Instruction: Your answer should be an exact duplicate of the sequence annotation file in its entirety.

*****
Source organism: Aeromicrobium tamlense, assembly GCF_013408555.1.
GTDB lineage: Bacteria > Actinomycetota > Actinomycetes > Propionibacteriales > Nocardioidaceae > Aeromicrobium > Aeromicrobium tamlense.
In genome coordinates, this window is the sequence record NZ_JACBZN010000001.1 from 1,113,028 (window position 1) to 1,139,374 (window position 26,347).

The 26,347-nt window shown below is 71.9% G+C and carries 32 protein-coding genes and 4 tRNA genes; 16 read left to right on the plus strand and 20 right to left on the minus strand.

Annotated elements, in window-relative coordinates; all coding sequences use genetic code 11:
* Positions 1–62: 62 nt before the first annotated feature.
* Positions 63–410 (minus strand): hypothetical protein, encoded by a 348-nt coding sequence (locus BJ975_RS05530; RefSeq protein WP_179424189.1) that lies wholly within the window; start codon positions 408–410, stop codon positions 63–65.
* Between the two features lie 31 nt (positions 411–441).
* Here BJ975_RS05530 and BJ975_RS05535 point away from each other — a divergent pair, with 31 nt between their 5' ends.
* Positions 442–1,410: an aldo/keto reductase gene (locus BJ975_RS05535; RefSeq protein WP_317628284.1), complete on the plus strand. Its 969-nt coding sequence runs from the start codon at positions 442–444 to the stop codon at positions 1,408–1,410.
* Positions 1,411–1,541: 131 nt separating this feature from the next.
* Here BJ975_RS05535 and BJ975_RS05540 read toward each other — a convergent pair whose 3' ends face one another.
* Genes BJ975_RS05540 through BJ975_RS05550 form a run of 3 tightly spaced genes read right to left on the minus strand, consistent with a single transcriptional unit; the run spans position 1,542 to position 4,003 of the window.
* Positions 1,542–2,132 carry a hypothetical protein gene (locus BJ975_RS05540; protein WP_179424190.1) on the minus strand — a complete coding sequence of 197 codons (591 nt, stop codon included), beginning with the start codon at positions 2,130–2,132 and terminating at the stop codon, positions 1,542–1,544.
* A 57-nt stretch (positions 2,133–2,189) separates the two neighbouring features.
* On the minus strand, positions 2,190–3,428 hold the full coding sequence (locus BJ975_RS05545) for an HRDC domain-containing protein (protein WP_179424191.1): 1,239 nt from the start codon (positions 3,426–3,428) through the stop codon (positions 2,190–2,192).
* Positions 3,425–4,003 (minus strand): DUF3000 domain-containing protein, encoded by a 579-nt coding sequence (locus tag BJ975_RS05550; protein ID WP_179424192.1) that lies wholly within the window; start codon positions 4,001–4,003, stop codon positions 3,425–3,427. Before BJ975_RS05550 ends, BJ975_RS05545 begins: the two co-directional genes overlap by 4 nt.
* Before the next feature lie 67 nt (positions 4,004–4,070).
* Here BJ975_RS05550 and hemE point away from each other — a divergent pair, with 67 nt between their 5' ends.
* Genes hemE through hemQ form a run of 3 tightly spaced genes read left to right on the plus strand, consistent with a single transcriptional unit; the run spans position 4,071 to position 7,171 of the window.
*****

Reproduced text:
Source organism: Aeromicrobium tamlense, assembly GCF_013408555.1.
GTDB lineage: Bacteria > Actinomycetota > Actinomycetes > Propionibacteriales > Nocardioidaceae > Aeromicrobium > Aeromicrobium tamlense.
In genome coordinates, this window is the sequence record NZ_JACBZN010000001.1 from 1,113,028 (window position 1) to 1,139,374 (window position 26,347).

The 26,347-nt window shown below is 71.9% G+C and carries 32 protein-coding genes and 4 tRNA genes; 16 read left to right on the plus strand and 20 right to left on the minus strand.

Annotated elements, in window-relative coordinates; all coding sequences use genetic code 11:
* Positions 1–62: 62 nt before the first annotated feature.
* Positions 63–410 (minus strand): hypothetical protein, encoded by a 348-nt coding sequence (locus BJ975_RS05530; RefSeq protein WP_179424189.1) that lies wholly within the window; start codon positions 408–410, stop codon positions 63–65.
* Between the two features lie 31 nt (positions 411–441).
* Here BJ975_RS05530 and BJ975_RS05535 point away from each other — a divergent pair, with 31 nt between their 5' ends.
* Positions 442–1,410: an aldo/keto reductase gene (locus BJ975_RS05535; RefSeq protein WP_317628284.1), complete on the plus strand. Its 969-nt coding sequence runs from the start codon at positions 442–444 to the stop codon at positions 1,408–1,410.
* Positions 1,411–1,541: 131 nt separating this feature from the next.
* Here BJ975_RS05535 and BJ975_RS05540 read toward each other — a convergent pair whose 3' ends face one another.
* Genes BJ975_RS05540 through BJ975_RS05550 form a run of 3 tightly spaced genes read right to left on the minus strand, consistent with a single transcriptional unit; the run spans position 1,542 to position 4,003 of the window.
* Positions 1,542–2,132 carry a hypothetical protein gene (locus BJ975_RS05540; protein WP_179424190.1) on the minus strand — a complete coding sequence of 197 codons (591 nt, stop codon included), beginning with the start codon at positions 2,130–2,132 and terminating at the stop codon, positions 1,542–1,544.
* A 57-nt stretch (positions 2,133–2,189) separates the two neighbouring features.
* On the minus strand, positions 2,190–3,428 hold the full coding sequence (locus BJ975_RS05545) for an HRDC domain-containing protein (protein WP_179424191.1): 1,239 nt from the start codon (positions 3,426–3,428) through the stop codon (positions 2,190–2,192).
* Positions 3,425–4,003 (minus strand): DUF3000 domain-containing protein, encoded by a 579-nt coding sequence (locus tag BJ975_RS05550; protein ID WP_179424192.1) that lies wholly within the window; start codon positions 4,001–4,003, stop codon positions 3,425–3,427. Before BJ975_RS05550 ends, BJ975_RS05545 begins: the two co-directional genes overlap by 4 nt.
* Before the next feature lie 67 nt (positions 4,004–4,070).
* Here BJ975_RS05550 and hemE point away from each other — a divergent pair, with 67 nt between their 5' ends.
* Genes hemE through hemQ form a run of 3 tightly spaced genes read left to right on the plus strand, consistent with a single transcriptional unit; the run spans position 4,071 to position 7,171 of the window.